I may be a little biased because this is the last show I saw in person, but my favorite album of the year was Slow Rush by Tame Impala. The disco-inspired dance beats and synths allow you to groove the whole way through. 70s and 80s influence in music is really big this year, and he kind of nails it on the head while also incorporating psychedelic elements. Kevin Parker is always doing something new or different, and I love how complex the production is. I think that this is a listening experience and based in creating a feeling more than telling a story. Normally I prefer records with different personal stories, but I like that I can dance to this album or just listen, not think, and get lost in its colorful sound.
Cool Tape Vol. 3 – Jaden
by Aaron Rodriguez
Cool Tape Vol. 3, or CTV3, by Jaden is my album of 2020. This album is a smooth jump into R&B mixed with alternative rock and pop flavors, which is a notable difference from his much more Hip-Hop based projects he released before. Tracks like “Circa 2015,” “Cabin Fever,” and “Deep End” are youthful takes on sounds adopted by artists such as The Weeknd or Drake, with added alternative pop instrumentation that really stand this project out from the others released this year. Jaden outdid himself with CTV3, and it will be an inspiration for artists to watch and learn from for years to come.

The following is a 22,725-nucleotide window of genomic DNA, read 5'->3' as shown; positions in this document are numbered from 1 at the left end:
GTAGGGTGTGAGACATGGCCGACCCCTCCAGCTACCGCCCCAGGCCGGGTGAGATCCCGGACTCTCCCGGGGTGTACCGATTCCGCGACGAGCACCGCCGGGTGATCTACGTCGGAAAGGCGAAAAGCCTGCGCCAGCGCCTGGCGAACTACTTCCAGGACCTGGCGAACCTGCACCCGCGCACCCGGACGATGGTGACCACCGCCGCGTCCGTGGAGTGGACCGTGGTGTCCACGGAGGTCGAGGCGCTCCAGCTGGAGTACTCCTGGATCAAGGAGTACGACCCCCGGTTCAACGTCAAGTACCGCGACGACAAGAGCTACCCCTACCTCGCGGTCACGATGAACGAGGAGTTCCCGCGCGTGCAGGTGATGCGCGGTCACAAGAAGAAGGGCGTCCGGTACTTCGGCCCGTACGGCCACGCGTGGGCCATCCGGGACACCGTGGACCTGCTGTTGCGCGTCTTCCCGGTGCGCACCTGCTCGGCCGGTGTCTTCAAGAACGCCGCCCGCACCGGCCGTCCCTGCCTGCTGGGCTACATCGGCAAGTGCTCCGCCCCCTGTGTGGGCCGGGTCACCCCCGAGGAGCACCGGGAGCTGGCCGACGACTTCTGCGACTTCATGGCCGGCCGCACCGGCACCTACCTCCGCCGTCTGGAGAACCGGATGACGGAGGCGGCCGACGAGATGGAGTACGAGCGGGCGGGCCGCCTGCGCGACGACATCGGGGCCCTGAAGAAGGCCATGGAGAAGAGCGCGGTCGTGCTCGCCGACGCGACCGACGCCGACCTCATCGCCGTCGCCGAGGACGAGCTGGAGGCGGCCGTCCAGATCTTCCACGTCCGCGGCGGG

Invisible People – Chicano Batman
by Leo Blumenfield
For Chicano Batman’s fourth record, they decided to try something new and different. The product was Invisible People, a fuzzy cascade of emotional music. “This is the best music we’ve ever made,” lead singer Bardo Martinez says in an interview with KROQ. Something about this record just feels so different and new. The production of the record is much more in your face and smooth than their previous releases, yet also somehow gritty and soulful. The instruments melt together, yet every instrument can be heard perfectly and each instrument feels as though it is cutting through the music to the listener’s ears.
Ohms – Deftones
by Jackson Munger